cheers

    Kiijibari
    Reply
  • Kiijibari - Thursday, July 13, 2006 - link

    Yes indeed the test is (mostly) crap.

    On the one hand it is ok with me, because you can get (somehow) a woodcrest system and nothing better from AMD.

    However I expect something more in the conclusion then, but there is just that "we dont know" sentences: "How those parts will compete with future AMD products is unknown".

    Dear people at anandtech, I give you a hint concerning that topic:

    AMD will introduce 65nm technology. That will them enable to raise core clocks, while lowering power consumption. This is really no big speculation, it's a well known fact.

    In addition to that, there is also an error in the article, Socket F wont add FB-DIMM, it will add DDR2. Download & read the updated BIOS guide from the AMD webpage. (For your convenience, here is the link: http://www.amd.com/us-en/assets/content_type/white...">http://www.amd.com/us-en/assets/content...e/white_... )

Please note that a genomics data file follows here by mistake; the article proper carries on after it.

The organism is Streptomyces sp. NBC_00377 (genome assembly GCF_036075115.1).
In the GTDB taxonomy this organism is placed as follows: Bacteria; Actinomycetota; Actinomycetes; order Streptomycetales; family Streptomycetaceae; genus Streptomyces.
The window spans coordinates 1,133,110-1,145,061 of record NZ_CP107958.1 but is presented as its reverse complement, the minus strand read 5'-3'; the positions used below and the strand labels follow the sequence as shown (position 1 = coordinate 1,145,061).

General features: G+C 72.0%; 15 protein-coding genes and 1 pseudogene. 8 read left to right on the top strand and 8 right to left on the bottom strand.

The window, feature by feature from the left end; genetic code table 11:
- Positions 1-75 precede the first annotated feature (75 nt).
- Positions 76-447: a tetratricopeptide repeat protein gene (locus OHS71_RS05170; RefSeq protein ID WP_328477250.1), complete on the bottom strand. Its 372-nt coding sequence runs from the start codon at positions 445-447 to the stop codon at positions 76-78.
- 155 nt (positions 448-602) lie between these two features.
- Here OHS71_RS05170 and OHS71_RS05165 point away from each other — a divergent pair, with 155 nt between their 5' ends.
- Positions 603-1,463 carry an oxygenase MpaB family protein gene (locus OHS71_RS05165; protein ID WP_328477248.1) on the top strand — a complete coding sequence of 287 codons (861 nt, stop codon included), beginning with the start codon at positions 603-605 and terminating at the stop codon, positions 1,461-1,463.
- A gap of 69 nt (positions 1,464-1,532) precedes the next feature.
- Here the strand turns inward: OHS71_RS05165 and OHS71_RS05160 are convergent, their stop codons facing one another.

*No* I repeat *no* mention about FB-DIMM, but of course a lot information about DDR2.

    Hence you can easily draw the conclusion, that AMD will have the better wattage package in 2007, as they lower CPU wattage with 65nm, and lower RAM wattage with DDR2, too.

    Maybe the lowered DDR2 wattage will be already enough to even the Wodcrest wattage advantange with a Socket F 90nm CPU, but that is speculation. I dont know the absolut wattage differences between DDR1 and DDR2.